Morris says the joint partnership will allow Catalina to “enhance our dataset and further increase our ability to target shoppers who are currently buying - or have shown intent to buy - in these emerging categories,” including gluten-free, allergen-free, and other free-from foods.
    The deal will likely make for easier, more precise targeting of goods to consumers, and thus provide benefits for manufacturers and retailers looking to better serve their retail food customers, especially in specialty areas like gluten-free and allergen-free foods.
    Source:
    fdfworld.com

    Jefferson Adams
    Celiac.com 04/19/2018 - Previous genome and linkage studies indicate the existence of a new disease triggering mechanism that involves amino acid metabolism and nutrient sensing signaling pathways. In an effort to determine if amino acids might play a role in the development of celiac disease, a team of researchers recently set out to investigate if plasma amino acid levels differed among children with celiac disease compared with a control group.
     
    The research team included Åsa Torinsson Naluai, Ladan Saadat Vafa, Audur H. Gudjonsdottir, Henrik Arnell, Lars Browaldh, and Daniel Agardh. They are variously affiliated with the Institute of Biomedicine, Department of Microbiology & Immunology, Sahlgrenska Academy, University of Gothenburg, Gothenburg, Sweden; the Institute of Clinical Sciences, Sahlgrenska Academy at the University of Gothenburg, Gothenburg, Sweden; the Department of Pediatric Gastroenterology, Hepatology and Nutrition, Karolinska University Hospital and Division of Pediatrics, CLINTEC, Karolinska Institute, Stockholm, Sweden; the Department of Clinical Science and Education, Karolinska Institute, Sodersjukhuset, Stockholm, Sweden; the Department of Mathematical Sciences, Chalmers University of Technology, Gothenburg, Sweden; the Diabetes & Celiac Disease Unit, Department of Clinical Sciences, Lund University, Malmö, Sweden; and with the Nathan S Kline Institute in the U.S.A.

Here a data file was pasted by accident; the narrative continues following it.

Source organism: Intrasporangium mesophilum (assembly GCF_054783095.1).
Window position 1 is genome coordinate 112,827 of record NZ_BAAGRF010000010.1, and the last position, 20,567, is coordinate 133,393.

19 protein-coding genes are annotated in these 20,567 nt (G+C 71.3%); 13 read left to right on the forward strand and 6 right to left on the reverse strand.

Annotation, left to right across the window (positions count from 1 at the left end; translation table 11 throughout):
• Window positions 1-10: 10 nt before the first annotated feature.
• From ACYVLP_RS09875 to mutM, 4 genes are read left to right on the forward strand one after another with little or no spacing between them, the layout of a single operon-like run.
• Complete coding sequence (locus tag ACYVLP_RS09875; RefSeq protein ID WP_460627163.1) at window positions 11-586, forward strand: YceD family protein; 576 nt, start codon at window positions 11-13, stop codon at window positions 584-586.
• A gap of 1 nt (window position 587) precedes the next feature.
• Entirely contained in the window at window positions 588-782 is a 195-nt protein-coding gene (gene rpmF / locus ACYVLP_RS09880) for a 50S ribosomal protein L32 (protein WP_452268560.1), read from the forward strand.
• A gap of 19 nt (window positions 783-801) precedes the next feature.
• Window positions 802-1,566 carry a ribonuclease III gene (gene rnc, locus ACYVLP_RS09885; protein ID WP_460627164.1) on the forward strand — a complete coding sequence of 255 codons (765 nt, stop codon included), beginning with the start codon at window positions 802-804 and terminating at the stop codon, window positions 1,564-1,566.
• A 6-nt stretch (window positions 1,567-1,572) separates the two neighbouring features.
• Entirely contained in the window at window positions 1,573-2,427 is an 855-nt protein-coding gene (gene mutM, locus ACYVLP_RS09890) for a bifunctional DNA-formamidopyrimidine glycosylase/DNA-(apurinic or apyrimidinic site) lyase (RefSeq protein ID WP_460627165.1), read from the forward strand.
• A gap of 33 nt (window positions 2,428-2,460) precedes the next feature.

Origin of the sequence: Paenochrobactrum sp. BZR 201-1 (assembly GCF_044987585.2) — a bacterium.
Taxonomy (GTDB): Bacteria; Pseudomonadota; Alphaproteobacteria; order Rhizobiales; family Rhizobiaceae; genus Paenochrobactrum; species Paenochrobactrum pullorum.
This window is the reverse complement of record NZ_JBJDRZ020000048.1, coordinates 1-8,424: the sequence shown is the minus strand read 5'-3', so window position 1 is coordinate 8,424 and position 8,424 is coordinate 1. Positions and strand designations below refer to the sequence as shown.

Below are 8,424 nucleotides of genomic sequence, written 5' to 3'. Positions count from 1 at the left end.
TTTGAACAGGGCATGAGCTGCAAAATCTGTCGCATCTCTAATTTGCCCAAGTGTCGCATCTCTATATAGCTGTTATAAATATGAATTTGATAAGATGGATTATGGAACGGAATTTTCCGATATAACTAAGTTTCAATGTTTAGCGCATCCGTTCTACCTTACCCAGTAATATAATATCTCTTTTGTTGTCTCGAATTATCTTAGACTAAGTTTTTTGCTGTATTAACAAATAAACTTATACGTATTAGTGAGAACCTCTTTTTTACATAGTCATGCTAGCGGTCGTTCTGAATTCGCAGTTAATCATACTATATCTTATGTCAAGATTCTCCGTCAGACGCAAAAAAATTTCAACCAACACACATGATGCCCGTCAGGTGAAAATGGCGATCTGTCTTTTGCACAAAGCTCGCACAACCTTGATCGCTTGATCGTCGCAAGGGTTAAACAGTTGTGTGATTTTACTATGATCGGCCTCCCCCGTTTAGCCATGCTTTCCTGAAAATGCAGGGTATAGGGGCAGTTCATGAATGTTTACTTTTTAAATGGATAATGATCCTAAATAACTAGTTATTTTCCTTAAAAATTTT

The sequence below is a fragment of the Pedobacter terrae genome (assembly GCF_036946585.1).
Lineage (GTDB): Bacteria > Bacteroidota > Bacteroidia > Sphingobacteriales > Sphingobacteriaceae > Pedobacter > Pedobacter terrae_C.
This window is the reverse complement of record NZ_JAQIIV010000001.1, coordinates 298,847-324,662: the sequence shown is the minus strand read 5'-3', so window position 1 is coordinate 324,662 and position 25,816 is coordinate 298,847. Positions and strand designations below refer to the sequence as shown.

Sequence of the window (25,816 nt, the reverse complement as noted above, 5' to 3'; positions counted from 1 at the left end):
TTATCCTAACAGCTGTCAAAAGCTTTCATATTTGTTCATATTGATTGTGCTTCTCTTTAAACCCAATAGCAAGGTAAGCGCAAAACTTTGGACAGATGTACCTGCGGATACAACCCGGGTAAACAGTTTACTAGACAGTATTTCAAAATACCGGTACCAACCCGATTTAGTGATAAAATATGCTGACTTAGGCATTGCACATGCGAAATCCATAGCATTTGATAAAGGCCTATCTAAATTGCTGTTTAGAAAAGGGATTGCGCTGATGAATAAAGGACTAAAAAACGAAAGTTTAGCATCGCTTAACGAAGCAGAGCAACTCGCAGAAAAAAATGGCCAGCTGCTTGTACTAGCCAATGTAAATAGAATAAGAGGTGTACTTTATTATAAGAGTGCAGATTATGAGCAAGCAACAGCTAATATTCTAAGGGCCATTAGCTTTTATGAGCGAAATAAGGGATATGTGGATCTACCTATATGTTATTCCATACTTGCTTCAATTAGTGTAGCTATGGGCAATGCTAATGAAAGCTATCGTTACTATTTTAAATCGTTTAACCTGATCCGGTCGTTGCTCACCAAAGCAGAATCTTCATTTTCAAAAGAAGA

First, the team used liquid chromatography-tandem mass spectrometry (LC/MS) to analyze amino acid levels in fasting plasma samples from 141 children with celiac disease and 129 non-celiac disease controls. They then crafted a general linear model using age and experimental effects as covariates to compare amino acid levels between children with celiac disease and non-celiac control subjects.
    Compared with the control group, seven out of twenty-three children with celiac disease showed elevated levels of the the following amino acids: tryptophan; taurine; glutamic acid; proline; ornithine; alanine; and methionine.
    The significance of the individual amino acids do not survive multiple correction, however, multivariate analyses of the amino acid profile showed significantly altered amino acid levels in children with celiac disease overall and after correction for age, sex and experimental effects.
    This study shows that amino acids can influence inflammation and may play a role in the development of celiac disease.
    Source:
    PLoS One. 2018; 13(3): e0193764. doi: & 10.1371/journal.pone.0193764